The concept finds its roots in the United Nations, and is predicated on the theory that “human rights determine the relationship between individuals and groups with valid claims (rightsholders) and State and non-state actors with correlative obligations (duty-bearers).” (UNICEF, 2004: 92). Its adoption by the United Nations as the framework by which its pursues its interventions is significant, in that it heralds a shift from a needs-based approach, i.e., looking at what people need, to looking at what people have an absolute inalienable right to, by virtue of being human. (Alston, 2003: 7). A rights-based approach imposes a duty on the State to uphold this right as a function of the social contract, whereas a “need-based” approach may not necessarily so. Central therefore to the RBA is the re-emergence of the state and governance as a central element in development (Baxi, 2005: 2), through a focus on the interrelation between the state and its citizens in terms of duties and rights. (Boesen and Martin, 2007: 9).
We now proceed to looking at the carbon tax issue, a controversial issue that has been the subject of much controversy and debate in Australia. The carbon tax is basically a levy that the government intends to impose on corporations that release carbon into the atmosphere. According to Nielson (2010: 7), “in theory, environmentally related taxes should be set at a level equal to the external environmental cost of a particular product or activity.” Essentially, this means that the cost to the environment is computed into the cost of manufacturing a commodity so as to create disincentives for “dirty companies” using environmentally-unsustainable technologies....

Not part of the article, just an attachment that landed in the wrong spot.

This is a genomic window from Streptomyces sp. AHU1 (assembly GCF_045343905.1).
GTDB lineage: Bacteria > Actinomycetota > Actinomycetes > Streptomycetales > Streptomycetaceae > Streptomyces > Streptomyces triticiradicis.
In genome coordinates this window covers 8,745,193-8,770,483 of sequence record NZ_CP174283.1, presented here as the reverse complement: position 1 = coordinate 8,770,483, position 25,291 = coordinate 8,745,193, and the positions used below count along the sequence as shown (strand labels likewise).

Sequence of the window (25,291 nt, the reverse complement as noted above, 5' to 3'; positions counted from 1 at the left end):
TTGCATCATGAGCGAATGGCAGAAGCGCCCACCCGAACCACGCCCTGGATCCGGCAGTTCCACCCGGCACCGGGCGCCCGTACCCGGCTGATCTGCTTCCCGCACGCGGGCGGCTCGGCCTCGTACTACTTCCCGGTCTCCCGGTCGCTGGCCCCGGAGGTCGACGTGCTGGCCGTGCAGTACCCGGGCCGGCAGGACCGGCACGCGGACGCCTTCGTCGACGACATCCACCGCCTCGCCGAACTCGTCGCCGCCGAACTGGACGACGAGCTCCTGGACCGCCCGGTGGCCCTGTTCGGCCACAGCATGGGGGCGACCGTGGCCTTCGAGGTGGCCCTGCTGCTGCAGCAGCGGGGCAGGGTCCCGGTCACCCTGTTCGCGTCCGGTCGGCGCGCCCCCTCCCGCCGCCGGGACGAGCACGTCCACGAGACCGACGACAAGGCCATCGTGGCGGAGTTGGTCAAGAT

The RBA presupposes a social contract between the rights claim-holders and the state that has a duty to uphold these rights. Amartya Sen (1999) is a key thinker in this philosophy of “entitlements” – human beings have inalienable rights to demand from the state all that he or she needs to be enhance his or her capabilities. In a sense, the RBA places a special bias on the poor and the marginalized, upon the recognition that it is them whose rights are the most vulnerable. To quote, “The underlying structural, social and political drivers of poverty, vulnerability and inequality have to be addressed in the context of a broad development strategy, in which social protection plays an important part. (van Ginneken, 2011: 3). What does this have to do with carbon taxes? The obligation of the state in this case is the obligation to maintain and promote a clean and healthy environment for its constituents. Study after study have demonstrated that climate change will affect the poor and the ordinary wage-earners the most (see for example, McGuigan, et. al., 2002) and hence, the state has a duty to protect them and ensure the sustainability of the environment and the availability of natural resources for generations to come. The rate of pollution being emitted in the atmosphere has debilitating effects on water sanitation, agriculture, etc. When resources are scarce, the prices of the resources or the commodities made from these resources jack up – and these fluctuations in prices affect the most vulnerable in society. Hence, there is no denying that ordinary people are compromised the most by climate change – ordinary people who have inalienable rights to live healthily and raise their